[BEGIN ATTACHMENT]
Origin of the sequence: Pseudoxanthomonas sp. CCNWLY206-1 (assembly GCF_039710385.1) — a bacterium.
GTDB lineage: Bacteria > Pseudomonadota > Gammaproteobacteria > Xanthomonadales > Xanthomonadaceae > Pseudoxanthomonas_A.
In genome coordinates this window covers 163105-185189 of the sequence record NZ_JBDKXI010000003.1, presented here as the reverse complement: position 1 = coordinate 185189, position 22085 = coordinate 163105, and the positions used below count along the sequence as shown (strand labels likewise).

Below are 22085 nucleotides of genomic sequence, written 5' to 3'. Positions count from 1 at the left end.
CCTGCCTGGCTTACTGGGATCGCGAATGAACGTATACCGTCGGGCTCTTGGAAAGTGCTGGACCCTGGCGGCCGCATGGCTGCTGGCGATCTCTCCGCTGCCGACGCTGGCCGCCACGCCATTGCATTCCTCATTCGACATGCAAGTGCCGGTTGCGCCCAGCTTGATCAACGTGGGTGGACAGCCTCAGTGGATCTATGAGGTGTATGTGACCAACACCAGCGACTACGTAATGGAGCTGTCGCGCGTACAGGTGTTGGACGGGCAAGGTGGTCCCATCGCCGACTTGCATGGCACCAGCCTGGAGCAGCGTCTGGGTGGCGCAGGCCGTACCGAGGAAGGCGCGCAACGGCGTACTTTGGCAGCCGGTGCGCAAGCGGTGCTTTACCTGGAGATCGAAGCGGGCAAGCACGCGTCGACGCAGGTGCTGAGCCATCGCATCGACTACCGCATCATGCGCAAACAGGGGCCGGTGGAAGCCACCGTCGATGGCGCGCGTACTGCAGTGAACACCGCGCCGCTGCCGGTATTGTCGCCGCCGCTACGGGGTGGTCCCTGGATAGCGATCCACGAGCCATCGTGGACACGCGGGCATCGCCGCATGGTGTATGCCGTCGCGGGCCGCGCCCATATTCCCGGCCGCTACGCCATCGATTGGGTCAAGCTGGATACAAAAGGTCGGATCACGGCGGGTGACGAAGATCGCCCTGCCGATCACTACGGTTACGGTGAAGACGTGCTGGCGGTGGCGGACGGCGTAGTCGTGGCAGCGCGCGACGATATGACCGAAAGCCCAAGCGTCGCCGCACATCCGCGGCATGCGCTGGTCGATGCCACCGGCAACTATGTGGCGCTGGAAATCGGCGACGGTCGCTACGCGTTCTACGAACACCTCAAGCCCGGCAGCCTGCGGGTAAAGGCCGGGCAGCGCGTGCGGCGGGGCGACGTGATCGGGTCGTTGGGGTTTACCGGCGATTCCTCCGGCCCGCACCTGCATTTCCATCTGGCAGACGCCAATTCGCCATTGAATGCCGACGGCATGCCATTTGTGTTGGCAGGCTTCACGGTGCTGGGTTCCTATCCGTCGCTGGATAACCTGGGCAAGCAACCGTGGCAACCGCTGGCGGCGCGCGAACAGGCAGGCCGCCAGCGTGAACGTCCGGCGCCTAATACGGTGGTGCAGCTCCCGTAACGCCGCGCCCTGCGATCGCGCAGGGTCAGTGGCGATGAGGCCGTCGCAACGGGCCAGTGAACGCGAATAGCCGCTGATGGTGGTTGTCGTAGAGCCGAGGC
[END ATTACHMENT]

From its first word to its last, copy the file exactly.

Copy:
Origin of the sequence: Pseudoxanthomonas sp. CCNWLY206-1 (assembly GCF_039710385.1) — a bacterium.
GTDB lineage: Bacteria > Pseudomonadota > Gammaproteobacteria > Xanthomonadales > Xanthomonadaceae > Pseudoxanthomonas_A.
In genome coordinates this window covers 163105-185189 of the sequence record NZ_JBDKXI010000003.1, presented here as the reverse complement: position 1 = coordinate 185189, position 22085 = coordinate 163105, and the positions used below count along the sequence as shown (strand labels likewise).

Below are 22085 nucleotides of genomic sequence, written 5' to 3'. Positions count from 1 at the left end.
CCTGCCTGGCTTACTGGGATCGCGAATGAACGTATACCGTCGGGCTCTTGGAAAGTGCTGGACCCTGGCGGCCGCATGGCTGCTGGCGATCTCTCCGCTGCCGACGCTGGCCGCCACGCCATTGCATTCCTCATTCGACATGCAAGTGCCGGTTGCGCCCAGCTTGATCAACGTGGGTGGACAGCCTCAGTGGATCTATGAGGTGTATGTGACCAACACCAGCGACTACGTAATGGAGCTGTCGCGCGTACAGGTGTTGGACGGGCAAGGTGGTCCCATCGCCGACTTGCATGGCACCAGCCTGGAGCAGCGTCTGGGTGGCGCAGGCCGTACCGAGGAAGGCGCGCAACGGCGTACTTTGGCAGCCGGTGCGCAAGCGGTGCTTTACCTGGAGATCGAAGCGGGCAAGCACGCGTCGACGCAGGTGCTGAGCCATCGCATCGACTACCGCATCATGCGCAAACAGGGGCCGGTGGAAGCCACCGTCGATGGCGCGCGTACTGCAGTGAACACCGCGCCGCTGCCGGTATTGTCGCCGCCGCTACGGGGTGGTCCCTGGATAGCGATCCACGAGCCATCGTGGACACGCGGGCATCGCCGCATGGTGTATGCCGTCGCGGGCCGCGCCCATATTCCCGGCCGCTACGCCATCGATTGGGTCAAGCTGGATACAAAAGGTCGGATCACGGCGGGTGACGAAGATCGCCCTGCCGATCACTACGGTTACGGTGAAGACGTGCTGGCGGTGGCGGACGGCGTAGTCGTGGCAGCGCGCGACGATATGACCGAAAGCCCAAGCGTCGCCGCACATCCGCGGCATGCGCTGGTCGATGCCACCGGCAACTATGTGGCGCTGGAAATCGGCGACGGTCGCTACGCGTTCTACGAACACCTCAAGCCCGGCAGCCTGCGGGTAAAGGCCGGGCAGCGCGTGCGGCGGGGCGACGTGATCGGGTCGTTGGGGTTTACCGGCGATTCCTCCGGCCCGCACCTGCATTTCCATCTGGCAGACGCCAATTCGCCATTGAATGCCGACGGCATGCCATTTGTGTTGGCAGGCTTCACGGTGCTGGGTTCCTATCCGTCGCTGGATAACCTGGGCAAGCAACCGTGGCAACCGCTGGCGGCGCGCGAACAGGCAGGCCGCCAGCGTGAACGTCCGGCGCCTAATACGGTGGTGCAGCTCCCGTAACGCCGCGCCCTGCGATCGCGCAGGGTCAGTGGCGATGAGGCCGTCGCAACGGGCCAGTGAACGCGAATAGCCGCTGATGGTGGTTGTCGTAGAGCCGAGGC